Lending A Hand To Small Businesses: 5 Things to Know About SBA Loans

After 25 years of working for the same company, Walter vonDorpp was ready to become a business owner.

When his boss offered to sell him Ramtronix Inc., a supplier of broadcast equipment based in Holbrook, N.Y., vonDorpp knocked on the doors of two banks looking for financing to fund the purchase. Both turned him down.

VonDorpp tried again, this time connecting with a bank that offered U.S. Small Business Administration (SBA) loans. His loan was approved.

"I'm thrilled," said vonDorpp, who purchased Ramtronix last year. "Ramtronix has been in business for 41 years. I kept five people employed, including myself."

For small business owners like vonDorpp who find themselves shut out of standard business loans, SBA loans can come as a relief.

SBA loans are small business loans that have a guarantee from the SBA. What does that mean? Banks and financial institutions—not the government—offer the loan. But the government, in turn, guarantees a portion of the loan amount.

"We offer a guarantee to mitigate the risk to the lender," said Larry Pontillo, a lender relations specialist at the New York district office of the SBA.

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The SBA provides these guarantees to incentivize banks to make small business loans. The larger objective is to help boost the economy by funding small businesses that would otherwise be turned down for a traditional loan since obtaining capital is often a key challenge for entrepreneurs.

For those who are eligible, an SBA loan could provide the funds needed for such things as buying inventory, upgrading a property, or even starting a business. Last year, the SBA guaranteed 70,000 loans, worth $28.9 billion.

As we approach National Small Business Week, an annual event recognizing the contributions of the nation's small business owners, here are five things you should know about SBA loans.

Is there more than one type of SBA loan?

 The SBA offers a variety of loan programs.

SBA Advantage Loans 7(a) are the SBA's most popular loans. Proceeds from 7(a) loans can be used for a wide range of purposes, such as starting a new business, buying a business, or expanding an existing business.

In contrast, SBA Grow Loans (504) are loans specifically for "fixed assets," such as real estate or equipment. These loans are made through Certified Development Companies (CDCs), nonprofit corporations certified and regulated by the SBA, that work with participating lenders to provide financing to small businesses.

A third type of SBA loan, the SBA Microloan, allows small businesses and certain not-for-profit childcare centers to take out small loans of up $50,000.

What criteria do I need to meet to be considered for an SBA loan?

Business owners must meet a number of qualifications that may vary depending upon the type of loan.

For 7(a) loans, for example, a borrower must be a for-profit business, do business in the U.S. or plan to do so, and have reasonable invested equity. A borrower must first use alternative financial resources, including personal assets, before seeking financial assistance.

In addition, the business must be engaged in activities the SBA determines to be "acceptable." What's not acceptable? Examples include businesses that derive a significant portion of their revenues from gambling, as well as businesses primarily engaged in political or lobbying activities.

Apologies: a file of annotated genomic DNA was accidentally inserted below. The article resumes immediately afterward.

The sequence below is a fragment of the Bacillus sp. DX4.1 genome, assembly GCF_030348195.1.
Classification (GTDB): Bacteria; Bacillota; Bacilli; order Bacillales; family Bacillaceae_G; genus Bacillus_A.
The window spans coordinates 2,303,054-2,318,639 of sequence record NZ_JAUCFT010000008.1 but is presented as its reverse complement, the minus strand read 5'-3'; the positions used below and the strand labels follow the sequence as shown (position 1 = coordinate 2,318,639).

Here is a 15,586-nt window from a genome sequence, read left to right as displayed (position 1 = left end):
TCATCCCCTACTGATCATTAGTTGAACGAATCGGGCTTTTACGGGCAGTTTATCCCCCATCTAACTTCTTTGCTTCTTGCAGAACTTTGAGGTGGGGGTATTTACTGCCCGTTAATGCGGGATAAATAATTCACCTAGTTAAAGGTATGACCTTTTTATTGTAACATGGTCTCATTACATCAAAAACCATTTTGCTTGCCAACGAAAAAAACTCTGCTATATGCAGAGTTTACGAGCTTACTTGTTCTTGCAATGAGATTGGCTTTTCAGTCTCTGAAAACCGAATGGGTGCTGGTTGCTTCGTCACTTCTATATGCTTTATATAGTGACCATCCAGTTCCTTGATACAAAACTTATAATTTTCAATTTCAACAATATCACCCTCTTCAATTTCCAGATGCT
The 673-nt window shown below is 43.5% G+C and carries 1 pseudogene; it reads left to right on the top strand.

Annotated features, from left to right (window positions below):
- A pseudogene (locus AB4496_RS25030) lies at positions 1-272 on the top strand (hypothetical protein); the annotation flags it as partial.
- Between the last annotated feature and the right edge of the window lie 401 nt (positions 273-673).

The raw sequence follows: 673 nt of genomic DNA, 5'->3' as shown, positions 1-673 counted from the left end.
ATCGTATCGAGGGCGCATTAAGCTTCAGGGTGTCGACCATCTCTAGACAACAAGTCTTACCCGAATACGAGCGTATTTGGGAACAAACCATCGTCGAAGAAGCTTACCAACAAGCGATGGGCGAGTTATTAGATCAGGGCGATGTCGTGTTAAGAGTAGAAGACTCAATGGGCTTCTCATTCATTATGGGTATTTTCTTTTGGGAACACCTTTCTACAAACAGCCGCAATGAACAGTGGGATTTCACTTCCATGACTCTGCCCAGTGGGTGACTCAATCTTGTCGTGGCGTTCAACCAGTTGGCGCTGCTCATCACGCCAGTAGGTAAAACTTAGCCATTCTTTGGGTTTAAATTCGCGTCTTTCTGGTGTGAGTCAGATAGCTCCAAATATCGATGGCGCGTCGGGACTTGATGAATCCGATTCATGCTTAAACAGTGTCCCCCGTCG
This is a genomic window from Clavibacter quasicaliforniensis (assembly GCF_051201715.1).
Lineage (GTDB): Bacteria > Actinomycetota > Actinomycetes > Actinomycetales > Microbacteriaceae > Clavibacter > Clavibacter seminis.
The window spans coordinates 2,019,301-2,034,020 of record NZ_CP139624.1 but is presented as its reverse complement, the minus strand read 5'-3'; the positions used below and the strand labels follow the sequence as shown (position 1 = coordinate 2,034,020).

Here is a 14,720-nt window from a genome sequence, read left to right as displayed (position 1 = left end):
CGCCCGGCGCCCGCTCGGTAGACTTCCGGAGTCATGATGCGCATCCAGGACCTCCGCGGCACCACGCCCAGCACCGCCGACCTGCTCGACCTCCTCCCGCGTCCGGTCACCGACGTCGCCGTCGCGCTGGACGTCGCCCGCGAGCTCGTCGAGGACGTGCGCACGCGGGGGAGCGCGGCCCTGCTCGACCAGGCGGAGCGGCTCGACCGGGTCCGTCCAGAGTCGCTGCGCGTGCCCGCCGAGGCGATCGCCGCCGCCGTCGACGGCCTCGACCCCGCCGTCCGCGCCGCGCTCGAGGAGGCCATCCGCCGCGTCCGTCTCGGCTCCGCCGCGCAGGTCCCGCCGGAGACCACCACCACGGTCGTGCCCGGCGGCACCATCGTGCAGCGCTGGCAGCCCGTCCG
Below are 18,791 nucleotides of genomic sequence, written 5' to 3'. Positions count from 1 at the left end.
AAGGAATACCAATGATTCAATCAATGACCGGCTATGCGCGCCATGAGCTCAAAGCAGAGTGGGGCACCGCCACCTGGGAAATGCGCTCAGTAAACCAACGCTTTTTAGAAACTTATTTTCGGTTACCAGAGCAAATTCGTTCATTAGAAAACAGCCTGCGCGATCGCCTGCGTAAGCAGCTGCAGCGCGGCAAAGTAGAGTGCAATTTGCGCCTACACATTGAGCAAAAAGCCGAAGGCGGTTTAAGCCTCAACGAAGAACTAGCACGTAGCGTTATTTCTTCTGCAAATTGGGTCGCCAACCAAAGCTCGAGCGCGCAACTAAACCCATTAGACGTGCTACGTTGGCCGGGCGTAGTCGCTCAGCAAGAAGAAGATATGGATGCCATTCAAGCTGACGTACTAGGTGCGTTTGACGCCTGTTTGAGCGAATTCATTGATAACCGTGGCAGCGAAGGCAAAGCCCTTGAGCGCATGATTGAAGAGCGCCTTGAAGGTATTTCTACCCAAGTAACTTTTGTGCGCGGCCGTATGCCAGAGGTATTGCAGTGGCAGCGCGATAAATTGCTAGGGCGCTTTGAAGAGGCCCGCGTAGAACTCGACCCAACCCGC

What will lenders be looking for when deciding whether or not to give me an SBA loan?

Banks and other financial institutions will assess you in the same way they would those applying for a traditional loan, but their standards might be more lenient because of the SBA guarantee.

The lender will look at a number of criteria, including how much equity you have in your business, your cash flow and your working capital. In addition, lenders will look to see if you have collateral.

How much can I borrow with an SBA loan and how much will the loan cost?

Generally speaking, the highest amount one can borrow with an SBA loan is $5 million. Interest rates are negotiated between the borrower and the lender, but the SBA sets interest rate limits.

Interest rates on 7(a) loans can be fixed or variable. The rate is pegged to the prime rate. Lenders are allowed to add an additional spread above the prime rate to arrive at a final rate. Generally, the maximum spread on a 7(a) loan is 2.25 percent, or 2.75 percent, depending upon the length of the loan.

Meanwhile, interest rates on 504 loans are pegged to an increment above the current market rate for 5-year and 10-year U.S. Treasury issues.

Borrowers generally must also pay a fee, which is often a percentage of the guaranteed portion of the loan. Under certain circumstances fees might be waived or reduced. For instance, veterans might pay reduced fees or no fees on certain types of SBA loans.

Where can I go for help in applying for an SBA loan?

The SBA works with a number of nonprofit partners with offices around the country that counsel, mentor and train small businesses.

Three places to find guidance on obtaining SBA loans are SCORE, Small Business Development Centers and Women Business Centers.

"They will help you put together your business plan, help you do your financial projections, and help you package your loan application," Pontillo said. "Help is out there, and it's free of charge."